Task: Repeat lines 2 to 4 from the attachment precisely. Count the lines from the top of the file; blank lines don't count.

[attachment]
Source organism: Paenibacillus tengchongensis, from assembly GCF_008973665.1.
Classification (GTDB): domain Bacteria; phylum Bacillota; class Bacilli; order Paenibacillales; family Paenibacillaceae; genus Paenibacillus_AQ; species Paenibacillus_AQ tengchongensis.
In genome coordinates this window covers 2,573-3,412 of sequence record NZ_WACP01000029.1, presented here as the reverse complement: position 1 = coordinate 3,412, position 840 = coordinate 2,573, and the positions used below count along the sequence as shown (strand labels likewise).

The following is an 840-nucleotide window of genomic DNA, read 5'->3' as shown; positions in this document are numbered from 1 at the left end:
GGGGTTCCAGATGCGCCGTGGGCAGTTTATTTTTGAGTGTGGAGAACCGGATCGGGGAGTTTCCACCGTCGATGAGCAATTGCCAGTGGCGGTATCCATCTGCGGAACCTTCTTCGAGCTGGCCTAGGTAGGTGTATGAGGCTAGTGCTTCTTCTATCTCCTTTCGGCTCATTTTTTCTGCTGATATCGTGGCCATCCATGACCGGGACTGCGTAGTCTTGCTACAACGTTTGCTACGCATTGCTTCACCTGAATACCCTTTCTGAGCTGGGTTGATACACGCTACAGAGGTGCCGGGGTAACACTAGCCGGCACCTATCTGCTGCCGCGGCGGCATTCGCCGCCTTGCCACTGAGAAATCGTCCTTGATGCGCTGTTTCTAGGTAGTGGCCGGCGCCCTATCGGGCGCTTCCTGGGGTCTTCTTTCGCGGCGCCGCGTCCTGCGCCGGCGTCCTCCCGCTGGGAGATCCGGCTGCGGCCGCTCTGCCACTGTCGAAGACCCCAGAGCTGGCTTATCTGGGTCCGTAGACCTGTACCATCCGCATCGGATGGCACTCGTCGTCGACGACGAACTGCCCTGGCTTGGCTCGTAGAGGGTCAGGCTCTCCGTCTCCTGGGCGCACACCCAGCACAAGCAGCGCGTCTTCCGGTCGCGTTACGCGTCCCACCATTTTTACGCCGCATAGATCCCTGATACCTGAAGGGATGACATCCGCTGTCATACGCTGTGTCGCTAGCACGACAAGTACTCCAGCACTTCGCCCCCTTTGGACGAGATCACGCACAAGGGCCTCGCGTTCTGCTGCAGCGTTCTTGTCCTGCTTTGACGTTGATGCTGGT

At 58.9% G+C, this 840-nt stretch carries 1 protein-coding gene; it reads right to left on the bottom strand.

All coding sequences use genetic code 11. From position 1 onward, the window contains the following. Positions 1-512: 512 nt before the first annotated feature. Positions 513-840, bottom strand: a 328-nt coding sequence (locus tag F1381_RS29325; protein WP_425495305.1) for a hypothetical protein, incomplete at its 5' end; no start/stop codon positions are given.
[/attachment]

Classification (GTDB): domain Bacteria; phylum Bacillota; class Bacilli; order Paenibacillales; family Paenibacillaceae; genus Paenibacillus_AQ; species Paenibacillus_AQ tengchongensis.
In genome coordinates this window covers 2,573-3,412 of sequence record NZ_WACP01000029.1, presented here as the reverse complement: position 1 = coordinate 3,412, position 840 = coordinate 2,573, and the positions used below count along the sequence as shown (strand labels likewise).

The following is an 840-nucleotide window of genomic DNA, read 5'->3' as shown; positions in this document are numbered from 1 at the left end: